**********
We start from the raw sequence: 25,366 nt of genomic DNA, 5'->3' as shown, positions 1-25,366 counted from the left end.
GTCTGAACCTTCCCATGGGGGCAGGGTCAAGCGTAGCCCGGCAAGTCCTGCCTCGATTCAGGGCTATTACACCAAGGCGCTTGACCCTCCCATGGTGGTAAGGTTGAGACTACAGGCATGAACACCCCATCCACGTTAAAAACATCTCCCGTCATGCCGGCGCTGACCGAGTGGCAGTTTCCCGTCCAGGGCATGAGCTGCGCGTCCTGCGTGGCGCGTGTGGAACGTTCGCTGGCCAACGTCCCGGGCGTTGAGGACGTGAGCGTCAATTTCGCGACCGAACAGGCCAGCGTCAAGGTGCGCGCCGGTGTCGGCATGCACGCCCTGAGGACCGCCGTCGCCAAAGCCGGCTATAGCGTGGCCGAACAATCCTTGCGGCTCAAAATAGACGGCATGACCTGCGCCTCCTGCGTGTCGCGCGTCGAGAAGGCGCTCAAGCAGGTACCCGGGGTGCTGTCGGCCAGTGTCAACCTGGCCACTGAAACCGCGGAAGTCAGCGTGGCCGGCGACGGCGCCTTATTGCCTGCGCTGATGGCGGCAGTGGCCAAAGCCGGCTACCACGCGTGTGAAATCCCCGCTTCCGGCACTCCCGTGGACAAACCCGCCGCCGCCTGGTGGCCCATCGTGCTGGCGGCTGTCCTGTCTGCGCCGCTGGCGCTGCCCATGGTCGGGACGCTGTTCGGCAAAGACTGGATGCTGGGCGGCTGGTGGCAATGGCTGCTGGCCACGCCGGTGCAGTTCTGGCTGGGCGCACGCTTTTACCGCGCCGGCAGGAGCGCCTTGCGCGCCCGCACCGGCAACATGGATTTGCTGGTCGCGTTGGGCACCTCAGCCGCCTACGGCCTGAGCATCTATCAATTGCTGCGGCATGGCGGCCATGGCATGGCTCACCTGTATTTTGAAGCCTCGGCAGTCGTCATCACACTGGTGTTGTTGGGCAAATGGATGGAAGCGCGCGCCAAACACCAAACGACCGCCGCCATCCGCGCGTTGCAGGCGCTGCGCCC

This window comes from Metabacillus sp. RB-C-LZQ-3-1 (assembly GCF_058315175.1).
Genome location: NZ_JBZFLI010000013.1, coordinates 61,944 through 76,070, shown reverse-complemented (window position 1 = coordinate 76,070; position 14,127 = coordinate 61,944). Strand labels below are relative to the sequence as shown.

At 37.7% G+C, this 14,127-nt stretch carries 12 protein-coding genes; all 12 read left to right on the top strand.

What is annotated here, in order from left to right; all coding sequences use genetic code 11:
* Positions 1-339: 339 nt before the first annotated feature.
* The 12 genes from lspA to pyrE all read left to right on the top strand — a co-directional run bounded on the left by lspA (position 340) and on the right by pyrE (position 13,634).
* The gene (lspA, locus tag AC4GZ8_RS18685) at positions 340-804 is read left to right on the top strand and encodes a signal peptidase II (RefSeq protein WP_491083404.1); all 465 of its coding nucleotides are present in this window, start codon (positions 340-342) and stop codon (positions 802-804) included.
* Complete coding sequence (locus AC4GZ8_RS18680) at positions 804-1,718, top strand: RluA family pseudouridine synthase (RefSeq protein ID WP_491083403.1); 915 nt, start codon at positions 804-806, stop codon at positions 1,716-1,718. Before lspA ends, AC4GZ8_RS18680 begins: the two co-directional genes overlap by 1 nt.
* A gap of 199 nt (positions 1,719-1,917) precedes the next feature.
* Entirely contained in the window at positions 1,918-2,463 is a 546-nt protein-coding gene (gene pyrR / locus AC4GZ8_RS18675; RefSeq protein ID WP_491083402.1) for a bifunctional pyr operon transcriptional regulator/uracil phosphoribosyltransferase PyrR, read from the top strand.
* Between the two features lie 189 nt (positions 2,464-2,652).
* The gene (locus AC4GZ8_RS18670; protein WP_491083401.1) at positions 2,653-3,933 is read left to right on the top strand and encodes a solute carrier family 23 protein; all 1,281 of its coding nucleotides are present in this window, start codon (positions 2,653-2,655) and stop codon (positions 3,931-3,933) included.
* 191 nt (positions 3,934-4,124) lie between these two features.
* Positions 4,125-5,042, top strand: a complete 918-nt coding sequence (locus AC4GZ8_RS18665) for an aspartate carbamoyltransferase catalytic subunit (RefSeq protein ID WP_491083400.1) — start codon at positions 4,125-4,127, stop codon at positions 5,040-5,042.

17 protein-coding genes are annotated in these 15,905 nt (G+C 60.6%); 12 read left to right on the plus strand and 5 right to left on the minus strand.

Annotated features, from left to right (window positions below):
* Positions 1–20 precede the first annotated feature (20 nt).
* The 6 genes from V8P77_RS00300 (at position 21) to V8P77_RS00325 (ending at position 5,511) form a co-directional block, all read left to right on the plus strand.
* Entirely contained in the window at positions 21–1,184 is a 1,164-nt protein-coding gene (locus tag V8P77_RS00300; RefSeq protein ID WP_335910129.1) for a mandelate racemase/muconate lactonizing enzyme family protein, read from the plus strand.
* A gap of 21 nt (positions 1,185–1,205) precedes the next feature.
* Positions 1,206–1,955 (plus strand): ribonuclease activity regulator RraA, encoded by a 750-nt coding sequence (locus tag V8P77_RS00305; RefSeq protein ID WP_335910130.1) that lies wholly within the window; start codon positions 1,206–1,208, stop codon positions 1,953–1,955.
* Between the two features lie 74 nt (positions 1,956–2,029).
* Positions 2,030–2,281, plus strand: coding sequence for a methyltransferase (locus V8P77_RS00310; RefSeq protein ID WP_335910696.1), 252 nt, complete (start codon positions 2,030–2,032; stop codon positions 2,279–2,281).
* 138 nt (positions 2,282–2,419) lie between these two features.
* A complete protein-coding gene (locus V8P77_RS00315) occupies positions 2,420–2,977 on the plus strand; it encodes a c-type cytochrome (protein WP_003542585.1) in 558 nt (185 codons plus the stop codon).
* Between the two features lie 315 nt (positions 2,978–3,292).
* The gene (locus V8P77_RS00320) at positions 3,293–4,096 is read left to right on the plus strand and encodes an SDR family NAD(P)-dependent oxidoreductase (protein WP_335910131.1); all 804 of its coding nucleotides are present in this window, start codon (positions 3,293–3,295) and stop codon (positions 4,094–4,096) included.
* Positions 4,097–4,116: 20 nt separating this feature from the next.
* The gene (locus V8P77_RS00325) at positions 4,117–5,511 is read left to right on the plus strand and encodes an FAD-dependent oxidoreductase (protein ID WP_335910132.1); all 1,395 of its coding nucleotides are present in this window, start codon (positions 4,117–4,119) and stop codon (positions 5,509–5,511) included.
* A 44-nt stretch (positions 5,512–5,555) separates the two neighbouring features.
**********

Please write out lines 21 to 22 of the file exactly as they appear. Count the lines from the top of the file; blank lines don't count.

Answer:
* Entirely contained in the window at positions 21–1,184 is a 1,164-nt protein-coding gene (locus tag V8P77_RS00300; RefSeq protein ID WP_335910129.1) for a mandelate racemase/muconate lactonizing enzyme family protein, read from the plus strand.
* A gap of 21 nt (positions 1,185–1,205) precedes the next feature.